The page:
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Chapter XVIII

Contents

CHAPTER XVIII

Return to a Peacetime Basis

With the war's end, first in Europe and then in the Pacific, pressure to return to a peacetime basis was so great that hospital resources built up over a period of more than five years were liquidated in little over a year. This process was first completed in overseas theaters.

Redeployment and Demobilization of Numbered Hospital Units

The peak of hospital beds in overseas theaters was reached in May 1945, when there were in all theaters 343,975 fixed hospital beds and 85,975 mobile hospital beds. Of these, the greatest number were in the European theater, which at that time had 200,350 fixed beds and 58,200 mobile beds.1 With the approach of V-E Day, the War Department placed emphasis upon evacuating as many patients as possible from both the European and Mediterranean theaters, in order to make full use of shipping space that would later be diverted to the Pacific and to free as many hospital units as possible for redeployment after the defeat of Germany.2 In April 1945 the 60-day evacuation policy which Europe had been following on a de facto basis for several months was made official for both the European and Mediterranean theaters.3 After V-E Day, as both troops and patients were moved out of these theaters, plans were made to ship some of their hospital units direct to the Pacific, some to the United States for later shipment to the Pacific, and some to the United States for inactivation.4 As a result, by August 1945 the number of fixed beds in the European theater decreased to 141,850 and of mobile beds to 50,775.5 In that month it was possible to place both the European and Mediterranean theaters on an inactive basis-that is, to reduce their establishments to the requirements of occupation forces. Their evacuation policies were therefore set at 120 days and their fixed-bed ratios at 4 percent.6

1Statistics Branch, Control Division, Hq. ASF, Statistical Review, World War II: A Summary of ASF Activities (n d), App R, p. 243 (cited hereafter as Statistical Review, World War II).
2(1) Ltr WDGDS 10303, Dep ACofS G-4 WDGS to CofSA, 17 Mar 45, sub: Evac of Pnts from ETO, with 3 incls. HRS: G-4 files, "Hosp, vol. III." (2) Cablegram CM-OUT-65962, WD to Hq ComZ ETO, 10 Apr 45. Same file. (3) Memo, SG for ACofS G-4 WDGS, 11 Apr 45, sub: Evac Policy with Spec Ref to ETO. SG: 705.
3
S/S WDGDS 11921, ACofS OPD WDGS to CofSA, 18 Apr 45, sub: Proposed Change in Evac Policy for ETO and MTO. HRS: G-4 files, "Hosp, vol. III."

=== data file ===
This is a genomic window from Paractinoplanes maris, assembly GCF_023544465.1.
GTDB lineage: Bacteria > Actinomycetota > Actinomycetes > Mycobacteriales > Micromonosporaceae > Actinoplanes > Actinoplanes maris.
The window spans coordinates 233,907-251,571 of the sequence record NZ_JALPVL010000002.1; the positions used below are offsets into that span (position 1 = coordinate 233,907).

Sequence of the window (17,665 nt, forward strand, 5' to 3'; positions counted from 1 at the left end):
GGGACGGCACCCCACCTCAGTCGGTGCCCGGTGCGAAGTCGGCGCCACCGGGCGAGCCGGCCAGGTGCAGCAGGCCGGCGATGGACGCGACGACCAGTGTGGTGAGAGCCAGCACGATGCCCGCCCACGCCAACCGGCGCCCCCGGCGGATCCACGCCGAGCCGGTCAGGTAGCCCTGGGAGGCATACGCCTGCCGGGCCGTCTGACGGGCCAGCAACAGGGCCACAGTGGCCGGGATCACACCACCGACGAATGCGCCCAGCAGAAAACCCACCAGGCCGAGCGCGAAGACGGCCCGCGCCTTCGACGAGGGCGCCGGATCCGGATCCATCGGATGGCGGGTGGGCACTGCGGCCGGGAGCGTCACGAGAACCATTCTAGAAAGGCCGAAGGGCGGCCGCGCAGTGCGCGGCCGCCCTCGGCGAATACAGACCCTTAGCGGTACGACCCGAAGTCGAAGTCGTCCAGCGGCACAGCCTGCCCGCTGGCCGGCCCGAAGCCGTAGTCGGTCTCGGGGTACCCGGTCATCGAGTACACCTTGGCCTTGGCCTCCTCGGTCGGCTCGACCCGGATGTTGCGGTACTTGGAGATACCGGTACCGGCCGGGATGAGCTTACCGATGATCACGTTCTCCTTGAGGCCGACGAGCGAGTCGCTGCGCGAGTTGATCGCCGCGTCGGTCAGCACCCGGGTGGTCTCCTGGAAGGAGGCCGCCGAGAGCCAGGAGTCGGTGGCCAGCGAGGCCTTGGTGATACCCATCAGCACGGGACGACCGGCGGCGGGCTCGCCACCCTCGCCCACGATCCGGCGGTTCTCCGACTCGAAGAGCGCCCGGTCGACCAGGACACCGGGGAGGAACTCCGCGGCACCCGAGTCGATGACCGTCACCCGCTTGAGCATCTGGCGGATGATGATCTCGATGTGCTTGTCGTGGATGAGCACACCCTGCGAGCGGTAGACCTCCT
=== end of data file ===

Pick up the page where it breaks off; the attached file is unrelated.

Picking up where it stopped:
4(1) ASF Monthly Progress Rpt, Sec 7. Health, 30 Jun 45, p. 34. (2) ASF Monthly Progress Rpt, Sec 7, Health, 31 Jul 45, p. 29.
5Statistical Review, World War II, App R, p. 243.
6(1) Rad CM-IN-19035 (19 Jul 45), TERMINAL to WD, 19 Jul 45. SG: 705. (2) Memo, Lt Col E[dward] C. Spaulding, GSC for ACofS G-4 WDGS, 27 Jul 45, sub: Reduction of Fixed Hosp Bed Basis in ETO. HRS: G-4 files, "Hosp, vol. IV." (3) Memo, SG for ACofS G-4 WDGS, 10 Sep 45, sub: Recommended Reduction in Fixed Beds in ETO and MTO to 4 percent. SG: 632.2. (4) Rad CM-OUT-63182, WAR to CG ETO and MTO, 12 Sep 45. HRS: G-4 files, "Hosp, vol. IV." (5) Memo SPOPP 370.05, Act Dir Plans and Oprs ASF for SG and CofT, 24 Jul 45, sub: Evac Policy ETO. SG: MOOD "ETO." (6) Rad CM-OUT-46451 (Aug 45), COMGENSERV to CG USAF MTO, 8 Aug 45. SG: 705.


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With redeployment, the number of fixed and mobile beds in the Southwest Pacific increased from 67,250 in May 1945 to 82,700 in August 1945. Meanwhile, the number of beds in other areas of the Pacific declined from 37,600 to 32,700.7 The surrender of Japan in August heralded a cancellation of the shipment of further hospital units to the Pacific8 and a repetition of the process that had been followed in Europe of clearing hospitals of patients by evacuating them to the United States. Early in August, the War Department directed the Pacific-which in April had been placed under a single command-to use all evacuation facilities available, reducing the evacuation policy to 60 days if necessary.9 The next month it was possible to plan to place that area on an inactive basis. The War Department therefore directed it to return to a 120-day policy effective 1 December 1945 and to comment on a proposed reduction of its bed ratios to 4.8 percent.10 Before this reduction was actually made, the Surgeon General's Office and the General Staff turned to re-examining the needs of all theaters.